From our Food Goddess, TaMara:
March is winging by and bringing spring with it. We had a relatively mild winter, so I won’t complain, but still glad to see warm days, birds returning and crocus popping up. I’m hoping house hunting will also pick up. You know it’s slim pickings when your real estate agent calls to apologize there’s not more to offer.
Despite still having to cook in the postage stamp kitchen, I decided to try something new. I did some research on Irish Soda Bread. I never tried any before, because it always looks dry and then there are those pesky raisins. Raisins only belong in bread if there is a large helping of cinnamon/sugar swirl joining them. At least in my kitchen. But when I went looking for recipes, turns out that the raisin/caraway seed concoction is a strictly American invention.
I did find one that seemed to be more authentic and that’s what I went to bake. Before we get to the recipe, let me say this, I’m not sure this is one I would make again. I think I would rather just bake a nice batch of biscuits. But if you need something to get you through a long, cold winter night, I guess I can see the appeal. Cheap enough to make, heavy enough to fend off starvation. Or as a friend quipped, “Heavy enough to be a weapon if you throw it.”
So why include it tonight? Because you should be unafraid in the kitchen. If a recipe fails or isn’t to your liking, all you’ve done is waste a few ingredients. But if you never try anything new, how will you ever discover that new family favorite? And besides, someone might like this one, even though I didn’t.
I think failure is just part of cooking. I’ve burnt the main course with guests waiting, forgot to add leavening to one cake, added too much leavening to another and my first attempt at corned beef turned out more like beef jerky. One time a friend and I almost set her house on fire trying to grill chicken. How about you, what’s your biggest kitchen disaster? Besides potentially drying out the corned beef, what’s on the menu for the weekend?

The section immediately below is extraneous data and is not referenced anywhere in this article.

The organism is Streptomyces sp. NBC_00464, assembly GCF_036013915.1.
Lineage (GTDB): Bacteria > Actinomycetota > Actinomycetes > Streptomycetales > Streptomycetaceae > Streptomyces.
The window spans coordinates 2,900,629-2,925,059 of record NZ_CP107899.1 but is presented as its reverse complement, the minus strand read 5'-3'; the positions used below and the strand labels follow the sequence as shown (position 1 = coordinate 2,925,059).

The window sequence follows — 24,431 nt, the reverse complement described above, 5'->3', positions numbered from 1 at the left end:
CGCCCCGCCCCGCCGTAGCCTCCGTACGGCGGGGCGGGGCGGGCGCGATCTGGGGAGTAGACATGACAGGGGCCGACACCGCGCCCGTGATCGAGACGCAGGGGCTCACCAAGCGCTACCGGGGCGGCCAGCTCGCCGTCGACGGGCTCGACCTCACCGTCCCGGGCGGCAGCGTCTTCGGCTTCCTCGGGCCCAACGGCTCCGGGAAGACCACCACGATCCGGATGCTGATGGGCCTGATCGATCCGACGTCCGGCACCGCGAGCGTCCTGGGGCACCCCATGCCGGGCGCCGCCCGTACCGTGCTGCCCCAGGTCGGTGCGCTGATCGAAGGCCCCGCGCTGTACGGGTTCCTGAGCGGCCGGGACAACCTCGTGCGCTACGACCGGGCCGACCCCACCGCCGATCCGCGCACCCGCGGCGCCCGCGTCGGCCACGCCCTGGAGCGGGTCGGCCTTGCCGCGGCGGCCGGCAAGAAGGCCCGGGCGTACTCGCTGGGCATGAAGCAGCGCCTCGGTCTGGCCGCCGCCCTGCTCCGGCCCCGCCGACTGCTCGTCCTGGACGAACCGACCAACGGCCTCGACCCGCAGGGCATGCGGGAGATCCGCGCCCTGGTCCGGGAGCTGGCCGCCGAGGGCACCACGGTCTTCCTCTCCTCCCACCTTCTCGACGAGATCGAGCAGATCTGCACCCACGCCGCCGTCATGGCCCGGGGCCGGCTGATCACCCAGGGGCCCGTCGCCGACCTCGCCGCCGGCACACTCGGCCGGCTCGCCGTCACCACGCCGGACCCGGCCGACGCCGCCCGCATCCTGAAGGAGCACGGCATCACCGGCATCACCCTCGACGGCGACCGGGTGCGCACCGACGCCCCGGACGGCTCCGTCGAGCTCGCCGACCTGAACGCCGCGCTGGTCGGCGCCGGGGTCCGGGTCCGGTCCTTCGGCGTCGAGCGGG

For tonight, how about I start out with some recipes that did work:
A bunch of different ways to make Corned Beef and Cabbage can be found here.
JeffreyW makes Guinness Irish Stew (pictured above), photos and recipe here.
Really good Biscuits to go with that stew can be found here.
For the pet lovers, I have three fun things for you: JeffreyW introduces us to the newest nursing home resident (scroll down), Zander poses pretty for me and finally a Bixby update where we tackle the troublesome teens (his look in the top photo is really all you need to know).
The featured recipe tonight is a more traditional Irish Soda Bread. This is a rustic loaf and can be baked in a loaf pan or as a rounded loaf in a cast iron skillet. The key is not to handle the dough a lot, once it forms into a ball, place it in the pan, cut a 1-inch deep X in the top (I did several) and bake. The more it’s handled, the tougher it becomes.
Irish Soda Bread
1-3/4 cups all purpose flour
1-3/4 cups whole wheat flour
4 tbsp toasted wheat germ
3 tbsp old-fashioned oats
2 tbsp (packed) dark brown sugar
1 tsp baking soda
3/4 tsp salt
8 tbsp buttermilk powder*
2 tbsp chilled butter, cut into pieces
2 cups water (add 1/2 cup at a time, using only what is needed)
loaf pan (I used mini pans), well buttered
Preheat oven to 425 degrees F
Whisk together the first 8 ingredients. Add butter and crumble together by hand until all the butter is incorporated. Add water in a bit at a time until it forms a soft dough that holds together. Mine took the full 2 cups. You can smooth it and then add to the loaf pan. I left mine a bit more rustic because I was afraid of over-handling it.
Cut 1-inch deep Xs in the top. This makes sure the dense dough cooks through. Bake for about 35 to 40 minutes until a wooden skewer comes out clean.
This is a very moist, if heavy, loaf because of the buttermilk. You can do an all “white” loaf if desired, just substitute all-purpose flour for the whole wheat. I’d leave in the oats and wheat germ for added flavor.
*why buttermilk powder instead of buttermilk? – because you can keep it on hand and it doesn’t go bad (keep in the refrigerator). You can also make your own buttermilk by adding 1 tsp vinegar or lemon juice to a cup of milk.
That’s it for this week. Probably try for something very spring-like next week. Until then – TaMara